The case of KBIDC Investments, LLC v. Zuru Toys Inc., No. 05-19-00159-CV, 2020 WL 5988014 (Tex. App.—Dallas Oct. 9, 2020, no pet.), involved a dispute between two inventors who each created a system for filling and sealing recreational water balloons. Ultimately, the Court determined that the plaintiff in the case, KBIDC Investments (KBIDC), presented evidence that was too indefinite and uncertain to constitute circumstantial evidence of misappropriation of a trade secret under the Texas Uniform Trade Secret Act (TUTSA).

In 2010, KBIDC’s predecessor in interest, Kendall Harter (Harter), began developing a system to improve the recreational activity of playing with water balloons and worked with the engineering company ARCO Ideas, Inc. (ARCO) towards achieving this goal. Harter eventually decided that his balloon filler needed a flow meter to ensure that the balloons were filled to a consistent level, and ARCO reached out to several companies, including Capstone Metering (Capstone), to design this flow meter. In 2013, one of the named defendants, Josh Malone (Malone), worked for Realtime Group, and in his role there, Malone did some consulting work for Capstone. Malone finished his work for Capstone in 2014.

For his part, Malone, in 2010, began toying with an idea to improve water balloons as well. After several years of development, Malone filed a patent for his system in February 2014. His system consisted of multiple narrow straw-like tubes, with a balloon fitted on each end, and an O-ring on the outside of the balloon, holding the balloon onto the tube and functioning as a sealing mechanism when filled. In July 2014, Malone started a Kickstarter for his product, called Bunch O’ Balloons, and quickly exceeded his goal. Similarly, in August 2014, Harter released a YouTube video for his self-sealing, water-balloon-filling system that he called the Zorbz Replicator (Zorbz.) Zorbz used adhesives inside the balloon and a small ball built into the neck of the balloon to hold and seal the balloons rather than an O-ring like Malone’s product.

Zorbz was less successful than Bunch O’ Balloons, and Harter’s company filed bankruptcy. KBIDC bought the company in 2016, and in 2017, KBIDC brought this suit against Malone, his company, Tinnus, and Malone’s Chinese manufactures (Zuru) for misappropriation of Harter’s trade secrets in developing Bunch O’ Balloons. The defendant’s filed a no evidence motion for summary judgment, which the trial court granted. KBIDC asserted four points of error on appeal, one of which alleged that KBIDC presented some evidence of misappropriation.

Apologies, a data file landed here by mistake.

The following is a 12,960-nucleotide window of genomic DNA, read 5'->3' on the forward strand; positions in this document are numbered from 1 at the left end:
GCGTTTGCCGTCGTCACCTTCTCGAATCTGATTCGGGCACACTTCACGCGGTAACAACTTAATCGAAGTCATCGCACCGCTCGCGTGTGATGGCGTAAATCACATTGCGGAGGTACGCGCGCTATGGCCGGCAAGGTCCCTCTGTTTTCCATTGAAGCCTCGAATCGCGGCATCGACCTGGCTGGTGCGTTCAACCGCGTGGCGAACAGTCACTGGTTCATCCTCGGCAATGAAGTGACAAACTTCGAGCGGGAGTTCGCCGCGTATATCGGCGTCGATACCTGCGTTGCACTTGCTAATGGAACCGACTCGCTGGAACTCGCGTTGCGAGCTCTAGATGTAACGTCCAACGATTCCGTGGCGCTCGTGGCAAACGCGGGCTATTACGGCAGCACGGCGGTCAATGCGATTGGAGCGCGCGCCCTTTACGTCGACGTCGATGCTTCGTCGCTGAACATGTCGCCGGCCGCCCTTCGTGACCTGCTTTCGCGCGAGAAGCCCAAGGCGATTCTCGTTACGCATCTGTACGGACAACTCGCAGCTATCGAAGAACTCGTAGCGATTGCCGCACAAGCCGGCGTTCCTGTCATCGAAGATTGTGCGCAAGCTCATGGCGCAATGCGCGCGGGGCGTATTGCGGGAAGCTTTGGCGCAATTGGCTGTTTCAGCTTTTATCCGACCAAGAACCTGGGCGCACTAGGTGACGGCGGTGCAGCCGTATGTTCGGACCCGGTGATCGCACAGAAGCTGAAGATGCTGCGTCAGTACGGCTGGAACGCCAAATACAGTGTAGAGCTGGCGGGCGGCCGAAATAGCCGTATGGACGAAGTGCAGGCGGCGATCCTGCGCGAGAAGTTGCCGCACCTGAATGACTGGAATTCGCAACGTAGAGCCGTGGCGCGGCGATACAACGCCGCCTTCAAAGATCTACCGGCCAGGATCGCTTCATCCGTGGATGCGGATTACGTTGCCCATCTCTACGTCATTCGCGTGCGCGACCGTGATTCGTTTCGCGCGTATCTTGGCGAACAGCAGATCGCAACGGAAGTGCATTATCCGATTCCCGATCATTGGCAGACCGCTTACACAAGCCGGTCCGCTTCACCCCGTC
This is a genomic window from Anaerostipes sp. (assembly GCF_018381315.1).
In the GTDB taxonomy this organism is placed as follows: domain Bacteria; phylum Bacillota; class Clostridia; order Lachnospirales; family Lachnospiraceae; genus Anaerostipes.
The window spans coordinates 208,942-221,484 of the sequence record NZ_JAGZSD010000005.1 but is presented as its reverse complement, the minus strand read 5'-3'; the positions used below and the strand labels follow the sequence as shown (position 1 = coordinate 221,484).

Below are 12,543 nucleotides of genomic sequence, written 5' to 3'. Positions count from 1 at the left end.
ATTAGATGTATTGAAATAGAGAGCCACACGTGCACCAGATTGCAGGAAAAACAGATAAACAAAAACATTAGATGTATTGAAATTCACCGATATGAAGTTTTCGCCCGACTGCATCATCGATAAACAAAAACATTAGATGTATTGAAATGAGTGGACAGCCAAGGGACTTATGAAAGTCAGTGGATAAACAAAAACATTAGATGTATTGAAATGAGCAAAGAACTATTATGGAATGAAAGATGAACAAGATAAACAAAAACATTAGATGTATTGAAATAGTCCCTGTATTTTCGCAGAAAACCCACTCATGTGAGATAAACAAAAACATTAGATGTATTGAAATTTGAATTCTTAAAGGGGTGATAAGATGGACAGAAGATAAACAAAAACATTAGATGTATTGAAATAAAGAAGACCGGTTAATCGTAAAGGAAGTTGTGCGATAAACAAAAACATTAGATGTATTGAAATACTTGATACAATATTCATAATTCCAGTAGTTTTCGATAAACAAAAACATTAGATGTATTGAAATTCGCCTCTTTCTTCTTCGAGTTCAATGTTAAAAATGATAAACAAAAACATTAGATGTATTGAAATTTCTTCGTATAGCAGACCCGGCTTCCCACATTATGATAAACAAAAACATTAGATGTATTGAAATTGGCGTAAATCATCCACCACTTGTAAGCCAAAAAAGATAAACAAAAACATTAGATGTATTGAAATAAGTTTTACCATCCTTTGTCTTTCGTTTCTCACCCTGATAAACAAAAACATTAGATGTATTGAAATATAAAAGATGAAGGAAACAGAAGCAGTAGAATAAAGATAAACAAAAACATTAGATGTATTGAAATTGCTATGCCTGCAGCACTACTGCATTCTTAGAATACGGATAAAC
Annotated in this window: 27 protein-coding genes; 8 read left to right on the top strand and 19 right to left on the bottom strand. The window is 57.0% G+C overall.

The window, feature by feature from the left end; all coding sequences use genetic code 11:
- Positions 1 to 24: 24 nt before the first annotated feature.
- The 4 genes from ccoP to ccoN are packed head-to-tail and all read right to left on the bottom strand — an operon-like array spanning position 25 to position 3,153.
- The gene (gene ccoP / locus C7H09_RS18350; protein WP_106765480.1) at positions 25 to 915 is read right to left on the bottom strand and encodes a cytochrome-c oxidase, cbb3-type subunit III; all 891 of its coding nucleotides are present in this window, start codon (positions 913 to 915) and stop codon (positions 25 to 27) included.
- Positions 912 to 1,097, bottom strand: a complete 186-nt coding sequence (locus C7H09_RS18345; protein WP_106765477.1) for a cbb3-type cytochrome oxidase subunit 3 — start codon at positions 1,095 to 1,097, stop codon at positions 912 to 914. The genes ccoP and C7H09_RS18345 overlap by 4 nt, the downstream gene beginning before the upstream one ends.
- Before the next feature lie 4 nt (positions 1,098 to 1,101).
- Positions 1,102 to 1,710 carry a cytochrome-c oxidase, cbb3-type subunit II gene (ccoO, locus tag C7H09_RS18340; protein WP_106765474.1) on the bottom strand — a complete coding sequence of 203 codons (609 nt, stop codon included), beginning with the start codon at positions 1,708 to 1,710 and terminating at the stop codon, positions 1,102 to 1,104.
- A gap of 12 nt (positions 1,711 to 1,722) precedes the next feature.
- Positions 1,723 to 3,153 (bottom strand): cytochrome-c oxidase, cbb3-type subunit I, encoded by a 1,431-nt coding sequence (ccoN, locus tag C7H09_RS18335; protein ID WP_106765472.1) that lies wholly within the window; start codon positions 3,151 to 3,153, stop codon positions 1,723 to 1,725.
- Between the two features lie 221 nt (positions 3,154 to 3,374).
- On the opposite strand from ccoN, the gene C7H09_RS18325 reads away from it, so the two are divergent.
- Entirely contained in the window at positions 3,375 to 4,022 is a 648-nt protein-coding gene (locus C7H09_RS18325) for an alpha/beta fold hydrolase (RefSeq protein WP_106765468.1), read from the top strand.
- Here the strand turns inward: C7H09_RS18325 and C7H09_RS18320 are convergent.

In determining whether, Malone and Zuru misappropriated Harter’s trade secrets, the Court focused on whether KBIDC presented any evidence that Malone had access to Harter’s ideas such that Malone acquired knowledge of them and misappropriated them. KBIDC alleged five factual scenarios to prove that Malone had access to Harter’s proprietary information: first, Malone’s work at Realtime Group; second, the initials “JM” on ARCO’s drawings of Harter’s product; third, an email Malone sent to Zuru alleging he had no contact with anyone who developed Zorbz; fourth, a luncheon in 2015 between Harter and Malone; and fifth Malone’s use of Zorbz Balloons in one of his demonstrations for his own product. In each instance, the Court determined that the evidence presented by KBIDC was too indefinite and uncertain to show that Malone had access to Harter’s designs. Consequently, the alleged facts did not constitute circumstantial evidence that Malone misappropriated Harter’s trade secrets. Importantly, the Court noted that the alleged facts were too vague and required too many logical leaps to show with any degree of certainty that Malone’s alleged misappropriation was reasonably probable.

Ultimately, the Court affirmed the trial court’s decision to grant summary judgement to Malone, his company, and the majority of the Zuru entities because KBIDC failed to present any facts that would constitute evidence of Malone’s alleged misappropriation.

Special thanks to Kyle Markwardt for his assistance with this blog post